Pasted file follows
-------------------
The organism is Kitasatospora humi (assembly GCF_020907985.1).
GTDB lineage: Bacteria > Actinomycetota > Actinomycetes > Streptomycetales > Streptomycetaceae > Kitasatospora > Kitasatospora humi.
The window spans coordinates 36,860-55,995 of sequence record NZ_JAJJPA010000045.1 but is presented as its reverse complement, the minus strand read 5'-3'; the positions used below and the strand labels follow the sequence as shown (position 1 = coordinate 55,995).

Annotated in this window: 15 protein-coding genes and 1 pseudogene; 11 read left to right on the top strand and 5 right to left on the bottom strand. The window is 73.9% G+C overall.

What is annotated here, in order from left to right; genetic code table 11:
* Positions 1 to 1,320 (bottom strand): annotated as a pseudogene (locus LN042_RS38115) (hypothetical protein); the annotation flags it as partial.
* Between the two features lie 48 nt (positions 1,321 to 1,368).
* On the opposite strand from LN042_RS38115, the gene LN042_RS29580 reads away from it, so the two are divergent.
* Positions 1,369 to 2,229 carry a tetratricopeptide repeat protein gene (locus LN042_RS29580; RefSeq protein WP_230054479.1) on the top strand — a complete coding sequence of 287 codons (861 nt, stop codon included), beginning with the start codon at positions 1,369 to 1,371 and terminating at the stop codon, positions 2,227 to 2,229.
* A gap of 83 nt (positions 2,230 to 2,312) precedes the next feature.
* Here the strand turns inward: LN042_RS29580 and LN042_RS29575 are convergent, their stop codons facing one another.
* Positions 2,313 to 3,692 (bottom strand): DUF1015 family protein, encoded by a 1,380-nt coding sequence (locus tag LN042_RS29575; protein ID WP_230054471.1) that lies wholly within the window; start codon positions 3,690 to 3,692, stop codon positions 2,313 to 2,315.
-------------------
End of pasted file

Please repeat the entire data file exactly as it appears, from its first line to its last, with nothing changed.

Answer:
The organism is Kitasatospora humi (assembly GCF_020907985.1).
GTDB lineage: Bacteria > Actinomycetota > Actinomycetes > Streptomycetales > Streptomycetaceae > Kitasatospora > Kitasatospora humi.
The window spans coordinates 36,860-55,995 of sequence record NZ_JAJJPA010000045.1 but is presented as its reverse complement, the minus strand read 5'-3'; the positions used below and the strand labels follow the sequence as shown (position 1 = coordinate 55,995).

Annotated in this window: 15 protein-coding genes and 1 pseudogene; 11 read left to right on the top strand and 5 right to left on the bottom strand. The window is 73.9% G+C overall.

What is annotated here, in order from left to right; genetic code table 11:
* Positions 1 to 1,320 (bottom strand): annotated as a pseudogene (locus LN042_RS38115) (hypothetical protein); the annotation flags it as partial.
* Between the two features lie 48 nt (positions 1,321 to 1,368).
* On the opposite strand from LN042_RS38115, the gene LN042_RS29580 reads away from it, so the two are divergent.
* Positions 1,369 to 2,229 carry a tetratricopeptide repeat protein gene (locus LN042_RS29580; RefSeq protein WP_230054479.1) on the top strand — a complete coding sequence of 287 codons (861 nt, stop codon included), beginning with the start codon at positions 1,369 to 1,371 and terminating at the stop codon, positions 2,227 to 2,229.
* A gap of 83 nt (positions 2,230 to 2,312) precedes the next feature.
* Here the strand turns inward: LN042_RS29580 and LN042_RS29575 are convergent, their stop codons facing one another.
* Positions 2,313 to 3,692 (bottom strand): DUF1015 family protein, encoded by a 1,380-nt coding sequence (locus tag LN042_RS29575; protein ID WP_230054471.1) that lies wholly within the window; start codon positions 3,690 to 3,692, stop codon positions 2,313 to 2,315.